Folic Acid, Tortillas & the Importance of Prenatal Vitamin B
Researchers are in Austin this week for the International Conference on Neural Tube Defects. It coincides with the 25th anniversary of the Nutrition Labeling and Education Act — a law that led to the U.S. government acknowledging a link between folic acid deficiency during pregnancy and neural tube defects, like spina bifida.
The law also led to mandatory enrichment of certain foods with folic acid, but not all foods — particularly, tortillas.
Neural tube defects can occur early on in a pregnancy, and occur when the fluid surrounding the developing brain and spine lacks folate, a naturally occurring B-vitamin present in many foods. Processed foods, however, need to be fortified with folic acid, a synthetic type of this vitamin.
Doctors recommend that women who are of childbearing age should consume 400 micrograms of folic acid a day. After the Nutrition Labeling and Education Act was passed in 1990, the federal government acknowledged a link between folic acid and neural tube defects like spina bifida and anencephaly. That law also led to the mandatory fortification of foods in 1998 — foods that are the staple of most diets in the U.S.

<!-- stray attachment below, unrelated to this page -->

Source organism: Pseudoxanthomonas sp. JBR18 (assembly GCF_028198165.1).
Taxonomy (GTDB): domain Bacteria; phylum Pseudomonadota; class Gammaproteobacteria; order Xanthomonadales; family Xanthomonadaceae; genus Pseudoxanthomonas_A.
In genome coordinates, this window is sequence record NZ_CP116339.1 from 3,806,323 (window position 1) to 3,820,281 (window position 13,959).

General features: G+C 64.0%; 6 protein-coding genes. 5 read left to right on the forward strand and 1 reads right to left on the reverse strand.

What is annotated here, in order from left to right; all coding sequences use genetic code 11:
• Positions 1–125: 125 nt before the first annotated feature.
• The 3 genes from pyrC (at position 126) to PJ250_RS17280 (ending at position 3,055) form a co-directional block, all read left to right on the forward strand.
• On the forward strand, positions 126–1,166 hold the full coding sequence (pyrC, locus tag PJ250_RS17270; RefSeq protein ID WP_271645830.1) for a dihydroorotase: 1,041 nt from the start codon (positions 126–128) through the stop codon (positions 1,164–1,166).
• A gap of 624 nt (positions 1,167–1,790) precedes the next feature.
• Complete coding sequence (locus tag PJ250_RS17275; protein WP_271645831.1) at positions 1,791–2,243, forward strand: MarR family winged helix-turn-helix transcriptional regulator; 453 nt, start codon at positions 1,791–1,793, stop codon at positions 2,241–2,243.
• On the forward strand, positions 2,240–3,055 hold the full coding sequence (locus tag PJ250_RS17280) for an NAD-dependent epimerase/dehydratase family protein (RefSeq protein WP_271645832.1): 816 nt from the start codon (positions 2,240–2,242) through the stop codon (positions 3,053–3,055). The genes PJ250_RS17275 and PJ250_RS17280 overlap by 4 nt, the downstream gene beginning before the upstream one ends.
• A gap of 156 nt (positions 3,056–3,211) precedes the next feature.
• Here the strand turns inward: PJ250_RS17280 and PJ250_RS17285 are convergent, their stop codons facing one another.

That's why wheat flour is fortified with folic acid in the U.S. That means pretty much any breads or grain product made in the U.S. will have this crucial B-vitamin in it. Dean Appling, a biochemistry professor at the University of Texas at Austin, says the point of fortification is so that women get enough of that essential folic acid early on in a pregnancy.
"Most women by the time they know they’re pregnant have already passed that critical window, and if they had a problem with folic acid it would be too late to prevent the birth defect," Appling says.
One staple in the diets of many Latinas, however, doesn't get fortified. UT Professor Richard Finnell with the chemistry department says that the process of making corn masa involves lye, so it falls outside of the regulation.
"This food isn’t fortified and it’s something that the March of Dimes and other organizations have been working very hard to rectify," Finnell says.
The March of Dimes and other groups — including the Spina Bifida Association, the American Academy of Pediatrics and the National Council of La Raza — want the FDA to require corn masa flour to be fortified. They point to research that shows Hispanic women are at higher risk of a pregnancy affected by a neural tube defect than other races and ethnicities. Folic acid fortification, they say, could lower this rate.